Trying to solve the task of calculating word cooccurrence relative frequencies fast, I have created an interesting data structure, which also allows to calculate counts for the first word in the pair to check; and it creates word prefix tree for the text processing, which can be used for further text analysis.
When you execute make command you should see the following output:
cc -O3 -funsigned-char cooccur.c -o cooccur -lm
./cooccur a.txt 2 < a.in | tee a.out
Checking pair d e
Relative frequency: 1.00
Checking pair a b
Relative frequency: 0.33
./cooccur b.txt 3 < b.in | tee b.out
Checking pair a penny
Relative frequency: 1.00
Checking pair penny earned
Relative frequency: 0.25
The cooccur program takes two arguments: the filename of a text file to process and the window of words size to calculate relative frequencies within it. Then the program takes pairs of words from its standard input, one pair per line, to calculate count of appearance of the first word in the text processed and the cooccurrence count for the pair in that text. If the second word appears more than once in the window, only one appearance is counted.
//github.com/Maxime2/stan-challenge - here on GitHub is my answer to Stan code challenge. It is an example how one can use SAX-like streaming parser inside an Apache module to process JSON with minimal delays.
Custom made Apache module gives you some savings on request processing time by avoiding invocation of any interpreter to process the request with any programming language (like PHP, Python or Go). The stream parser allows to start processing JSON as soon as the first buffer filled with data while the whole request is still in transmission. And again, as it is an Apache module, the response is starting to construct while request is processing (and still transmitting).
PL/sh - is a nice extension to PostgreSQL allowing to write stored procedures in an interpreted language, e.g. bash, python, perl, php, etc.
I found it useful though having a major drawback that the amount of data you can pass via arguments of such procedures may hit command line limitations, i.e. no more 254 spaces and no more 2MB (or even less).
So I have made a change that the value of the first argument is passed via stdin to the script implementing the stored procedure, the rest of arguments is passed as $1, $2, $3, etc. This change is allow to overcome above mentioned limitations in case when big amount of data is passed via one parameter.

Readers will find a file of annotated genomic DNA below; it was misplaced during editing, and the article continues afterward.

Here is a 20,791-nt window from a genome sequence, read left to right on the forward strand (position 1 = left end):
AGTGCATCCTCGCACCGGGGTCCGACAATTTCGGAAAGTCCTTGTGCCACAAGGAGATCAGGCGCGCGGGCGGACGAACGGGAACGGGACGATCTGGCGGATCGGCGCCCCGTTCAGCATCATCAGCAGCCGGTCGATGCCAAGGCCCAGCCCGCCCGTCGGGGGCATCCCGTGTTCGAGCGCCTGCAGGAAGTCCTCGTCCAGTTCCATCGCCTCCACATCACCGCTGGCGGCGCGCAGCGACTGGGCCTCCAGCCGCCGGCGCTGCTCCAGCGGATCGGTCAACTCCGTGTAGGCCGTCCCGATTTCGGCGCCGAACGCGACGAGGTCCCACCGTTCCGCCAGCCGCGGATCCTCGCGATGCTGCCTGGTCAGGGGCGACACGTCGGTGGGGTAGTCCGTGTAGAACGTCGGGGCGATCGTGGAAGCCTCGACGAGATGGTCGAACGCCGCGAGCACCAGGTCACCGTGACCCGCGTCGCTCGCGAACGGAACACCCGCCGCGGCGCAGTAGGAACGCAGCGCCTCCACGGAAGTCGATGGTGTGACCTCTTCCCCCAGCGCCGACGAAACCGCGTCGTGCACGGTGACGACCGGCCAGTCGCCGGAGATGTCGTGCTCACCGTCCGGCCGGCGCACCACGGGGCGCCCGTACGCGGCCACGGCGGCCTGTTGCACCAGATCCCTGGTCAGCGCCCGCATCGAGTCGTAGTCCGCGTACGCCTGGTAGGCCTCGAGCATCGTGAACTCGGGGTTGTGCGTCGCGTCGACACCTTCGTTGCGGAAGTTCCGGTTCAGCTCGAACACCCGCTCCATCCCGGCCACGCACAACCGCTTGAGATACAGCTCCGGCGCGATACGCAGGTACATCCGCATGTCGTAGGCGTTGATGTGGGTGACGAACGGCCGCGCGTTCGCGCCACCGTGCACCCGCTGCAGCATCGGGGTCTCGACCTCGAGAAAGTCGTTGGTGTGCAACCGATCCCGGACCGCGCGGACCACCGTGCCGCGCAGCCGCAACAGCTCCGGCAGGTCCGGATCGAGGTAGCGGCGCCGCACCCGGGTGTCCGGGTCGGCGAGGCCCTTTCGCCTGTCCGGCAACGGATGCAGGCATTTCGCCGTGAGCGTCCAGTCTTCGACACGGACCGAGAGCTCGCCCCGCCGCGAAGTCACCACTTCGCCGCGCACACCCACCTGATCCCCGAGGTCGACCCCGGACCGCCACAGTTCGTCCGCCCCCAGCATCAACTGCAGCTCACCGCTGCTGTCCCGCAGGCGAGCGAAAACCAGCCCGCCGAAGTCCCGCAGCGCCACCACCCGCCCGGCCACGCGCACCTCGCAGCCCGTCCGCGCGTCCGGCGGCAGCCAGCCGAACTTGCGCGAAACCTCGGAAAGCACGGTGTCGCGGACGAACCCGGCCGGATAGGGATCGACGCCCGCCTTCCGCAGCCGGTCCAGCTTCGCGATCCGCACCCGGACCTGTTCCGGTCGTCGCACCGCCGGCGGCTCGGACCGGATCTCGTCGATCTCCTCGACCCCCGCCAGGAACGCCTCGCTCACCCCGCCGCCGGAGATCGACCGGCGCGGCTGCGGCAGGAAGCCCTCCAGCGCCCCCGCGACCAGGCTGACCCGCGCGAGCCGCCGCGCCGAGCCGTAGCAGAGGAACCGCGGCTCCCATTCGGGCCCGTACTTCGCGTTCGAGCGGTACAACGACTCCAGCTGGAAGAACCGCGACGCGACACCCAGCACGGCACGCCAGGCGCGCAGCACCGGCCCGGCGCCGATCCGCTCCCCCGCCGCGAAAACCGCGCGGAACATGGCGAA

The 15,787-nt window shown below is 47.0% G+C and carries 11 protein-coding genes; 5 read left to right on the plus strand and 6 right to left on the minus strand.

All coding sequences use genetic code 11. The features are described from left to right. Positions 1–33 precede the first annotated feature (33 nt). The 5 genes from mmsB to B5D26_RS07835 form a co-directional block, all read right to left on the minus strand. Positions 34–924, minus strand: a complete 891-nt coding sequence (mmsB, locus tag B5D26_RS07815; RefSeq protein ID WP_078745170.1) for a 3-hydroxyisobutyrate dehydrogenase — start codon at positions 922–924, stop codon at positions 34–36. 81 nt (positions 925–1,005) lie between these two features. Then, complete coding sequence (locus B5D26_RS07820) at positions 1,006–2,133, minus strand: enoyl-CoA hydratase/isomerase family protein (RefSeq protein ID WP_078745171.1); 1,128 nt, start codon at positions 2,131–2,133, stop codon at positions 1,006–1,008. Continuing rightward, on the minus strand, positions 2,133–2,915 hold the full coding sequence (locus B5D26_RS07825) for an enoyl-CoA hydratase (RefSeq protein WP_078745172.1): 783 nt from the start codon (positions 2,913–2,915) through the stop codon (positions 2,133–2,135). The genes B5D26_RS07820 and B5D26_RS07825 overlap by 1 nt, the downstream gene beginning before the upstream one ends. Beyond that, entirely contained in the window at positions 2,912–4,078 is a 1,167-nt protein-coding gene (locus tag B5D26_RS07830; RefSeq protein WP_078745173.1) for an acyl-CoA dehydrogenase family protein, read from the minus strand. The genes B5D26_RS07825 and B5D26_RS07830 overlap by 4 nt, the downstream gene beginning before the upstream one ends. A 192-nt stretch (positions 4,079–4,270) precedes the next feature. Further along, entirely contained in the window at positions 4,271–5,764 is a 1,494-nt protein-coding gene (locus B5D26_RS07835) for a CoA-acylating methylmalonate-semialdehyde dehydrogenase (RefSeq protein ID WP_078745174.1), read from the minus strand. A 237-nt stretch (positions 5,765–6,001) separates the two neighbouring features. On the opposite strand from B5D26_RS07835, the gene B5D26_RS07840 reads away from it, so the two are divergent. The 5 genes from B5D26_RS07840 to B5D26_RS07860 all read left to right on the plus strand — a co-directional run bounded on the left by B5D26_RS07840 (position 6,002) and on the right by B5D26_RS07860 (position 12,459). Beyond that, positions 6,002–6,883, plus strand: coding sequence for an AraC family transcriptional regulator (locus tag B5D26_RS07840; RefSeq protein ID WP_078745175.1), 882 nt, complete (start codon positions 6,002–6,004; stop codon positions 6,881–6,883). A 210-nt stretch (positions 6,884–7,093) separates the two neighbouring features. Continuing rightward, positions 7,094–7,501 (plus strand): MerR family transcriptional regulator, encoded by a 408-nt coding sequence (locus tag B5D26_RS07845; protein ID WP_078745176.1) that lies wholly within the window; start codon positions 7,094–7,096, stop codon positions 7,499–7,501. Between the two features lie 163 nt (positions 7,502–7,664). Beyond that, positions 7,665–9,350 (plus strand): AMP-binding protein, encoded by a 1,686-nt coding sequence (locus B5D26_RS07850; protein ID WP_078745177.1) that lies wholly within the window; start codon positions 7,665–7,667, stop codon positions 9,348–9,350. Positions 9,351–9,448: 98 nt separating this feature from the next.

Here is a tiny example I have added to the test suite with new functionality:
CREATE FUNCTION perl_concat2(text, text) RETURNS text LANGUAGE plsh2 AS '
print while (<STDIN>);
SELECT perl_concat2('pe', 'rl');
You may get modified PL/sh in my repository on GitHub: github.com/Maxime2/plsh. It has been implemented as a new procedural language plsh2, so you do not need to change anything in already created procedures/functions using plsh (and you can continue use it as before).
gitstats tool has stopped working on our project after upgrade to Ubuntu 16.04. Finally I have got time to have a look. There were two issues with it:
we do not need to use process wait as process communicate waits until process termination and the last process in the pipeline do not finish until all processes before it in the pipeline terminate, plus process wait may deadlock on pipes with huge output, see notice at https://docs.python.org/2/library/subprocess.html
On Ubuntu 16.04 grep has started to give "Binary file (standard input) matches" notice into the pipe which breaks parsing.
It was a Big Run in Sydney yesterday - City2Surf 2015, with 80,000+ participants and more $4.1 mln funds raised to various charities.
This year I have entered the Blue start:
And finished in 1:22:08, 5 minutes 1 second faster than last year! 🙂
A friend of mines who also participated in City2Surf 2015 is raising donations to Operation Smile Australia, - they make cleft surgeries in developing countries. The goal of funding two new smiles has reached with help of many supporters, though we need a little bit more to make them four! Please consider to donate!